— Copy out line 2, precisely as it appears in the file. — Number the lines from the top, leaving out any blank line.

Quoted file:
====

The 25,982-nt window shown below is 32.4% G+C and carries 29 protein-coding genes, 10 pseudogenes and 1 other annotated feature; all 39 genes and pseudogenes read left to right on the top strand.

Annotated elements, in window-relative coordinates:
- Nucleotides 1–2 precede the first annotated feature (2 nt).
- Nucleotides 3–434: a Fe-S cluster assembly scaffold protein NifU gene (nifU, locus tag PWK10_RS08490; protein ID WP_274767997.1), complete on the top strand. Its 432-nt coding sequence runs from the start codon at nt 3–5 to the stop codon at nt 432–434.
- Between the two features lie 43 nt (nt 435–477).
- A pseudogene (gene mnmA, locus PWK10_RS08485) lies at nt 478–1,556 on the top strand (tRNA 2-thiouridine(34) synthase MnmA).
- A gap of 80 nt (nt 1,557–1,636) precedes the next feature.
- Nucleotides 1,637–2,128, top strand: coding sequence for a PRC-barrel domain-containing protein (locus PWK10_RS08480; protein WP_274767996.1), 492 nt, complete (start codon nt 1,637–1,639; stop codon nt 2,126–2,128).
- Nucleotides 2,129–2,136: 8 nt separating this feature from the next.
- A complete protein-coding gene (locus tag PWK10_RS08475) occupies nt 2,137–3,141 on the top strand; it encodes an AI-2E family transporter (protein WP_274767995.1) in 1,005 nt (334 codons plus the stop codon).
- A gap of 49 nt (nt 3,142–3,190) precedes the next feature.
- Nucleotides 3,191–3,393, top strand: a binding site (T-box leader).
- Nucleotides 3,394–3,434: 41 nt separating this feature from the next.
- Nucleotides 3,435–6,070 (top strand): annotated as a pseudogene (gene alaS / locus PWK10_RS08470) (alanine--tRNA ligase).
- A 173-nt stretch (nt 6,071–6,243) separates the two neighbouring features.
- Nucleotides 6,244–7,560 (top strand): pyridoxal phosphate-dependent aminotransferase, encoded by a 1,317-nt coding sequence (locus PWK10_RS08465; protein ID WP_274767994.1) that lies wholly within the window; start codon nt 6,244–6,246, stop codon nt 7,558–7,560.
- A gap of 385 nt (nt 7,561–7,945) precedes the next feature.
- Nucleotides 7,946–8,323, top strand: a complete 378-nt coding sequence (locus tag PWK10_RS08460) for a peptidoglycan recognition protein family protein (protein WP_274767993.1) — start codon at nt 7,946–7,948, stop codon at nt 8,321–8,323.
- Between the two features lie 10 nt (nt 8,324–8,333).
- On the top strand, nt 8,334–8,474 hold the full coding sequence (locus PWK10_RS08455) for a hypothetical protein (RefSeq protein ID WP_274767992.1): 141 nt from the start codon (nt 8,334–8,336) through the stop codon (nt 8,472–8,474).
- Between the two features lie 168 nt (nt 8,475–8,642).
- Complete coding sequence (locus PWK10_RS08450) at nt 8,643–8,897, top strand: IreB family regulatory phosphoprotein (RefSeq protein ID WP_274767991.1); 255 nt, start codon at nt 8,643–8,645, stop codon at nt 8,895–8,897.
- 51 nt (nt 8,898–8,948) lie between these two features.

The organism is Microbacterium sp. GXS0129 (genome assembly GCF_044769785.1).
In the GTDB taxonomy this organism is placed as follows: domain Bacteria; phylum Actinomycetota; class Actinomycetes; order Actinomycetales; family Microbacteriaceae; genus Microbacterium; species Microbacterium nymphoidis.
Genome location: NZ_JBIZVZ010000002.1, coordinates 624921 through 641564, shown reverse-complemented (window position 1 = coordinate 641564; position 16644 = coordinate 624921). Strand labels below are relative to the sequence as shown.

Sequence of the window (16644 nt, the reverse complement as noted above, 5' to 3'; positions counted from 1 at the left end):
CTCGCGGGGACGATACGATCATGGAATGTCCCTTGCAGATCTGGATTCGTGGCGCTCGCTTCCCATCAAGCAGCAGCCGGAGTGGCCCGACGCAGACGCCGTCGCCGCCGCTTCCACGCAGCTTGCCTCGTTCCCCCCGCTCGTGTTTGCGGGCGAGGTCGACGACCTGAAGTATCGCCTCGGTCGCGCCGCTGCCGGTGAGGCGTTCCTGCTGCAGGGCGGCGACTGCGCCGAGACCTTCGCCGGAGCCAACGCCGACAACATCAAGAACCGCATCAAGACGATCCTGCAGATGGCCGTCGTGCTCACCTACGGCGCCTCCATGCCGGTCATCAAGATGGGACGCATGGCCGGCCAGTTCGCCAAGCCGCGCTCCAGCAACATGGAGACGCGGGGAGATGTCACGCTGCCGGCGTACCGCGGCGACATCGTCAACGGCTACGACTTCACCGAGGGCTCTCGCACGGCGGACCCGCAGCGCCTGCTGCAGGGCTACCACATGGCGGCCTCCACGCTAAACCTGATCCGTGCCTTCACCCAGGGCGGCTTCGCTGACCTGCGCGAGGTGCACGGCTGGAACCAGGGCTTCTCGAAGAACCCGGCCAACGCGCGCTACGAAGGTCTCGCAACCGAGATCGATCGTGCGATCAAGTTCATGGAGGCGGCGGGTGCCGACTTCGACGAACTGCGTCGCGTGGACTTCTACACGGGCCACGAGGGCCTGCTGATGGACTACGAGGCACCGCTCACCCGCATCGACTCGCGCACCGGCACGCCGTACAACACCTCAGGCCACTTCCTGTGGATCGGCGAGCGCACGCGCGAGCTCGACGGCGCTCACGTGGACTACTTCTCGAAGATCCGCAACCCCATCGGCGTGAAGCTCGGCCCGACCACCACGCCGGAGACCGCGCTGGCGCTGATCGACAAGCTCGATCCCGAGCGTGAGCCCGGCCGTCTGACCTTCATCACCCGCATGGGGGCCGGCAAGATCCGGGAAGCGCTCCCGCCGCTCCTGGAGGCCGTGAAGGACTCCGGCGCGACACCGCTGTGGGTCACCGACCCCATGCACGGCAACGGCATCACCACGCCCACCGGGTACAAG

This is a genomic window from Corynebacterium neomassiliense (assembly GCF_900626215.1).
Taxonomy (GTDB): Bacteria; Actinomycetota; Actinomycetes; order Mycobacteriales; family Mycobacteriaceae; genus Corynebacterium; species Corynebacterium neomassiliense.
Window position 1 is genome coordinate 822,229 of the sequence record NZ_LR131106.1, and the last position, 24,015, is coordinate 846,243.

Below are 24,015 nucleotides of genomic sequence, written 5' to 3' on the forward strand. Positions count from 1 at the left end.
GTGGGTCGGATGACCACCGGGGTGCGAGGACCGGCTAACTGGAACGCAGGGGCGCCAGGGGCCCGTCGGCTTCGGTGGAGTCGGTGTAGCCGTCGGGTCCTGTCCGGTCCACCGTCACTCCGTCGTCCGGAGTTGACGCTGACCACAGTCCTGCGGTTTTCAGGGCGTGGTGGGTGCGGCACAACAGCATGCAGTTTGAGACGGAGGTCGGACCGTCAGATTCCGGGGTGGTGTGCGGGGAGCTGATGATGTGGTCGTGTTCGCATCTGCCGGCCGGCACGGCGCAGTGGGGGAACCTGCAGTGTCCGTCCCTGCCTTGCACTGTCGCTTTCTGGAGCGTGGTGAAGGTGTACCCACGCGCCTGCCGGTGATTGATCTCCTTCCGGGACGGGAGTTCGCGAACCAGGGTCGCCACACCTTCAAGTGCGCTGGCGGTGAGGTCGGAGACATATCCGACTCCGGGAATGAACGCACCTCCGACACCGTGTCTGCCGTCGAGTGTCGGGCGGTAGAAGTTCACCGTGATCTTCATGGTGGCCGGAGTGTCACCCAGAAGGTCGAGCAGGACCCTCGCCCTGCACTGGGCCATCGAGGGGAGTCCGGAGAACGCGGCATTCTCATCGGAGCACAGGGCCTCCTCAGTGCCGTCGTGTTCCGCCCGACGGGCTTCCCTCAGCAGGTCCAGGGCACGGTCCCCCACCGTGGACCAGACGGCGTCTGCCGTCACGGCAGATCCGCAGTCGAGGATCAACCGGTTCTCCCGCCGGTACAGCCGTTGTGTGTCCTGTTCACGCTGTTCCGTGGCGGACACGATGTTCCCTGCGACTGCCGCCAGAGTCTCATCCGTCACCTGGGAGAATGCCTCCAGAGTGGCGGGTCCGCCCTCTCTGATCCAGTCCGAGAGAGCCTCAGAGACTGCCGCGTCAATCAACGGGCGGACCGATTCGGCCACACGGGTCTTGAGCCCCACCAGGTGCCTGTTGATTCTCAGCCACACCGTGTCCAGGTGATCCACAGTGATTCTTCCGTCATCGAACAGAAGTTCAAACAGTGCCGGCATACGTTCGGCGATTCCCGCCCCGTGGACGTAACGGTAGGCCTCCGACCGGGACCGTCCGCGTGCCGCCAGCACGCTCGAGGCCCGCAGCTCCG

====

Annotated elements, in window-relative coordinates: